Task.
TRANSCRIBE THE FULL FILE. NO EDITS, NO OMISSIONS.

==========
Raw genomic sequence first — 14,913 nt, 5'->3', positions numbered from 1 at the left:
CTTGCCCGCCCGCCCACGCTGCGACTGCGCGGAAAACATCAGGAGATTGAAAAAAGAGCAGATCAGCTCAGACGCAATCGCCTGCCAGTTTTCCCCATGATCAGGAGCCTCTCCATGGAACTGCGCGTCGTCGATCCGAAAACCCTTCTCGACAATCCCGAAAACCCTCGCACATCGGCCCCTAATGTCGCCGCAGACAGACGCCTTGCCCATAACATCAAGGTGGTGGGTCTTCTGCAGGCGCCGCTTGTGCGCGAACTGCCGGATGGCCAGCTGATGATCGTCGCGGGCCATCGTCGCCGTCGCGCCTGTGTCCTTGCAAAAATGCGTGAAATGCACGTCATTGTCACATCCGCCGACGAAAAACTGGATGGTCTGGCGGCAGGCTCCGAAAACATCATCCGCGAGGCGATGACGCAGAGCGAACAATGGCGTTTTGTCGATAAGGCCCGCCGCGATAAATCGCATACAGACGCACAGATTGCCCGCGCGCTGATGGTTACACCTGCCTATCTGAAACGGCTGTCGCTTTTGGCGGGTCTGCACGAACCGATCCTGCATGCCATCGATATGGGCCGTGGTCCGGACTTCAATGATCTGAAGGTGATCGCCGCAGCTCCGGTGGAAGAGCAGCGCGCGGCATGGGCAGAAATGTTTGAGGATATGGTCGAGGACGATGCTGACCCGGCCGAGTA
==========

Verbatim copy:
Raw genomic sequence first — 14,913 nt, 5'->3', positions numbered from 1 at the left:
CTTGCCCGCCCGCCCACGCTGCGACTGCGCGGAAAACATCAGGAGATTGAAAAAAGAGCAGATCAGCTCAGACGCAATCGCCTGCCAGTTTTCCCCATGATCAGGAGCCTCTCCATGGAACTGCGCGTCGTCGATCCGAAAACCCTTCTCGACAATCCCGAAAACCCTCGCACATCGGCCCCTAATGTCGCCGCAGACAGACGCCTTGCCCATAACATCAAGGTGGTGGGTCTTCTGCAGGCGCCGCTTGTGCGCGAACTGCCGGATGGCCAGCTGATGATCGTCGCGGGCCATCGTCGCCGTCGCGCCTGTGTCCTTGCAAAAATGCGTGAAATGCACGTCATTGTCACATCCGCCGACGAAAAACTGGATGGTCTGGCGGCAGGCTCCGAAAACATCATCCGCGAGGCGATGACGCAGAGCGAACAATGGCGTTTTGTCGATAAGGCCCGCCGCGATAAATCGCATACAGACGCACAGATTGCCCGCGCGCTGATGGTTACACCTGCCTATCTGAAACGGCTGTCGCTTTTGGCGGGTCTGCACGAACCGATCCTGCATGCCATCGATATGGGCCGTGGTCCGGACTTCAATGATCTGAAGGTGATCGCCGCAGCTCCGGTGGAAGAGCAGCGCGCGGCATGGGCAGAAATGTTTGAGGATATGGTCGAGGACGATGCTGACCCGGCCGAGTA